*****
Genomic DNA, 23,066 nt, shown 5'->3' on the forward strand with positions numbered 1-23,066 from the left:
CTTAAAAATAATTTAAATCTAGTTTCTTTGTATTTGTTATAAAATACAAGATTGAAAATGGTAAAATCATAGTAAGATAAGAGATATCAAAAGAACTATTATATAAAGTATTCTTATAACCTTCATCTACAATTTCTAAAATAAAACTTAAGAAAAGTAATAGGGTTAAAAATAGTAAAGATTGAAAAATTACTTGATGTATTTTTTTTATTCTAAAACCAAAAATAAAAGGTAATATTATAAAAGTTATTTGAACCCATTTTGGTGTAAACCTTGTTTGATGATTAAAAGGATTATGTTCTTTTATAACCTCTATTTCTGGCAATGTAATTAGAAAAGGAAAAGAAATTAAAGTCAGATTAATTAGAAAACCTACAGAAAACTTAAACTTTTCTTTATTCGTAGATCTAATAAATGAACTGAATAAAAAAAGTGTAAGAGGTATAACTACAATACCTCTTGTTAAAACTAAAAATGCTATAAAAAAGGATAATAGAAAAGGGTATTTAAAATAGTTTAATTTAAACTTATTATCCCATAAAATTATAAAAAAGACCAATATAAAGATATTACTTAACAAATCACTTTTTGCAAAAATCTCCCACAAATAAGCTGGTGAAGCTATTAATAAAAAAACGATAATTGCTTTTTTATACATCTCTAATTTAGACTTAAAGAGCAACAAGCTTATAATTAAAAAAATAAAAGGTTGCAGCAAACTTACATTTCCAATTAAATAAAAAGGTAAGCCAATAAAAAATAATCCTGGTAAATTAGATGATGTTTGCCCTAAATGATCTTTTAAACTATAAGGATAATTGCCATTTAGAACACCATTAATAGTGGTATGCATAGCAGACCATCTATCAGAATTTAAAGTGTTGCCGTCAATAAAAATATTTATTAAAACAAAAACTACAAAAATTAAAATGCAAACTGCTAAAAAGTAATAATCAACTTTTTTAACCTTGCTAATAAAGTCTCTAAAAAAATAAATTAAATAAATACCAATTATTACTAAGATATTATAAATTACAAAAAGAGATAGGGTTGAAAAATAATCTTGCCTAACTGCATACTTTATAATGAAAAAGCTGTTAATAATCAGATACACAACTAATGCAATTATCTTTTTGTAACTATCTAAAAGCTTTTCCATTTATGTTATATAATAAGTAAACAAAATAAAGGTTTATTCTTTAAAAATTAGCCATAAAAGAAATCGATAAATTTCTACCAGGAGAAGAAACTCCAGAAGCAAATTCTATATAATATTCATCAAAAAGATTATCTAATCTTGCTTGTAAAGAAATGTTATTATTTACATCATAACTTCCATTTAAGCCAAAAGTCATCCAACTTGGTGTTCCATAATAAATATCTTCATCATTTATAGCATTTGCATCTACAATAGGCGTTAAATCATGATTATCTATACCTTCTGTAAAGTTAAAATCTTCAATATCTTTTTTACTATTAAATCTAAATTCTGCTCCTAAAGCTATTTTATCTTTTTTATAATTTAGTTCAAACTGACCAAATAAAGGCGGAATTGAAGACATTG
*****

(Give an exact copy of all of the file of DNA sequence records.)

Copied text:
Genomic DNA, 23,066 nt, shown 5'->3' on the forward strand with positions numbered 1-23,066 from the left:
CTTAAAAATAATTTAAATCTAGTTTCTTTGTATTTGTTATAAAATACAAGATTGAAAATGGTAAAATCATAGTAAGATAAGAGATATCAAAAGAACTATTATATAAAGTATTCTTATAACCTTCATCTACAATTTCTAAAATAAAACTTAAGAAAAGTAATAGGGTTAAAAATAGTAAAGATTGAAAAATTACTTGATGTATTTTTTTTATTCTAAAACCAAAAATAAAAGGTAATATTATAAAAGTTATTTGAACCCATTTTGGTGTAAACCTTGTTTGATGATTAAAAGGATTATGTTCTTTTATAACCTCTATTTCTGGCAATGTAATTAGAAAAGGAAAAGAAATTAAAGTCAGATTAATTAGAAAACCTACAGAAAACTTAAACTTTTCTTTATTCGTAGATCTAATAAATGAACTGAATAAAAAAAGTGTAAGAGGTATAACTACAATACCTCTTGTTAAAACTAAAAATGCTATAAAAAAGGATAATAGAAAAGGGTATTTAAAATAGTTTAATTTAAACTTATTATCCCATAAAATTATAAAAAAGACCAATATAAAGATATTACTTAACAAATCACTTTTTGCAAAAATCTCCCACAAATAAGCTGGTGAAGCTATTAATAAAAAAACGATAATTGCTTTTTTATACATCTCTAATTTAGACTTAAAGAGCAACAAGCTTATAATTAAAAAAATAAAAGGTTGCAGCAAACTTACATTTCCAATTAAATAAAAAGGTAAGCCAATAAAAAATAATCCTGGTAAATTAGATGATGTTTGCCCTAAATGATCTTTTAAACTATAAGGATAATTGCCATTTAGAACACCATTAATAGTGGTATGCATAGCAGACCATCTATCAGAATTTAAAGTGTTGCCGTCAATAAAAATATTTATTAAAACAAAAACTACAAAAATTAAAATGCAAACTGCTAAAAAGTAATAATCAACTTTTTTAACCTTGCTAATAAAGTCTCTAAAAAAATAAATTAAATAAATACCAATTATTACTAAGATATTATAAATTACAAAAAGAGATAGGGTTGAAAAATAATCTTGCCTAACTGCATACTTTATAATGAAAAAGCTGTTAATAATCAGATACACAACTAATGCAATTATCTTTTTGTAACTATCTAAAAGCTTTTCCATTTATGTTATATAATAAGTAAACAAAATAAAGGTTTATTCTTTAAAAATTAGCCATAAAAGAAATCGATAAATTTCTACCAGGAGAAGAAACTCCAGAAGCAAATTCTATATAATATTCATCAAAAAGATTATCTAATCTTGCTTGTAAAGAAATGTTATTATTTACATCATAACTTCCATTTAAGCCAAAAGTCATCCAACTTGGTGTTCCATAATAAATATCTTCATCATTTATAGCATTTGCATCTACAATAGGCGTTAAATCATGATTATCTATACCTTCTGTAAAGTTAAAATCTTCAATATCTTTTTTACTATTAAATCTAAATTCTGCTCCTAAAGCTATTTTATCTTTTTTATAATTTAGTTCAAACTGACCAAATAAAGGCGGAATTGAAGACATTG